'SUPPORT manufacturing and we will drive your economic recovery.'

At the end of another strong year for Teesside-based Nifco UK, boss Mike Mathews tells David Cameron that Britain needs a clear economic strategy.

"WE have some very fragile industries at the moment and for me we don’t have a very clear view of how we should be supporting them," says Mike Matthews, a former apprentice, who was brought up on a council estate in Darlington, and made his way from the shopfloor to the top job at Eaglescliffe-based Nifco UK, one of the region’s most successful manufacturers.

A toolmaker by trade, he became managing director of the car parts manufacturer, which employs 560 people and this year secured a landmark deal to supply Ford Motors.

His passion for manufacturing sees him travel all over Europe to talk about the turnaround he has overseen at Nifco, which a decade ago was about to go out of business.

The firm is now used by the Government to showcase British industrial success. Mr Mathews fears, however, that a lack of joined-up thinking will prevent the country from realising its potential.

He adds: "We need an industrial strategy. What that means to me as a manufacturer is that you support some of the core supply chain - chemicals, glass, and steel. If you don’t have these firmly embedded into a UK industrial strategy then you are making a big mistake in my opinion.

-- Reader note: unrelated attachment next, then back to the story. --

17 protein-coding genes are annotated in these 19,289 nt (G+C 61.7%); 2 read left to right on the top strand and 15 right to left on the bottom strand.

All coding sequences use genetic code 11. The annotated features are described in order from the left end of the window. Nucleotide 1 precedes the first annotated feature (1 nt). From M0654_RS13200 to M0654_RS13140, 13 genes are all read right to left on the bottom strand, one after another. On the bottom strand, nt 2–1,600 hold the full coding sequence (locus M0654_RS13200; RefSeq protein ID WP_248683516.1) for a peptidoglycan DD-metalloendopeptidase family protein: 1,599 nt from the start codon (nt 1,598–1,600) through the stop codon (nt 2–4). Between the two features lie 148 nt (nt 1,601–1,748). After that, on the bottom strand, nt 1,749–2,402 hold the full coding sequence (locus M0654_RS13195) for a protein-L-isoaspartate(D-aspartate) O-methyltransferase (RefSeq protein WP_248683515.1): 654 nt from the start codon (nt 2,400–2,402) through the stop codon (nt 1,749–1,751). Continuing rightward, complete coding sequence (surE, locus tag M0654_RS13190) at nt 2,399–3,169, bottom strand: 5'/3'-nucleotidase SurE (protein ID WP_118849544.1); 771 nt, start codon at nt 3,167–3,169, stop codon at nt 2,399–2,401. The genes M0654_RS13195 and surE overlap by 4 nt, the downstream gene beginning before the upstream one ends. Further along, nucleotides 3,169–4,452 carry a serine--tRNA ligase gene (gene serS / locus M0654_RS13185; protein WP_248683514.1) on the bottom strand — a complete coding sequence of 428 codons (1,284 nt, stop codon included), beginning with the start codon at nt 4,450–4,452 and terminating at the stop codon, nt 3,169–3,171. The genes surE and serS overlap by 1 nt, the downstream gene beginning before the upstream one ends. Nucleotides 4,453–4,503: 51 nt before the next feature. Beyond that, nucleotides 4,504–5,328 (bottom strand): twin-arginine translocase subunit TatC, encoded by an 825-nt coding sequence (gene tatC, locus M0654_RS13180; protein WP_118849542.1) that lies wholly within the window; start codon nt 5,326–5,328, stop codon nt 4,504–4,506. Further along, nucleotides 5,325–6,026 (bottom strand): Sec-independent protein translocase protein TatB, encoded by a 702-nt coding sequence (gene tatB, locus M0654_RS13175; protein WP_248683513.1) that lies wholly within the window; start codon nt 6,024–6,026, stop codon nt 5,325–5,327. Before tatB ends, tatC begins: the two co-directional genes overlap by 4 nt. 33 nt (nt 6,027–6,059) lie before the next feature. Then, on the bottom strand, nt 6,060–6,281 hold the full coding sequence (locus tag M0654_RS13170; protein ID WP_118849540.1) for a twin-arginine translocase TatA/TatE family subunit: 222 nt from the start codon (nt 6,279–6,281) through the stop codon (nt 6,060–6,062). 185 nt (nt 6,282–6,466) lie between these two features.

"Someone needs to decide that the UK is going to be a manufacturer for the next 20 to 30 years and make a serious commitment to ensure that we have everything in place to make that happen.

"Steel to me is one of the fundamentals of that process. Common sense tells you if you are shipping-in steel from Germany, Spain, China, in the long term it is going to be more expensive to your economy than if it is made here.

"When I want an answer I look at what successful economies do. If you look at the US, Germany, Japan - manufacturing still plays a major part in the GDP. And all of them still make their own steel and keep their foundation industries going.

"In the short term you may be able to source cheaper product from China, but it won't be too long before they catch up price-wise with the West and we will be stuck buying their raw materials as they dictate how much we pay for it. It is a massive risk to put something so important in the hands of another country.

"People talk about the Northern Powerhouse – for me it should be about manufacturing and industry and the things that support that, like connectivity and the biggest one of all - skills. We hear people banging on about skills, better transport connections, but what is the UK's destination in terms of business and industry? Are we just going to hope it happens or is it something we are going to plan for?

"At the moment we don't have a cohesive strategy that we all know, understand and have bought in to. If the Government has one it is time they shared it with us so we know where the future lies."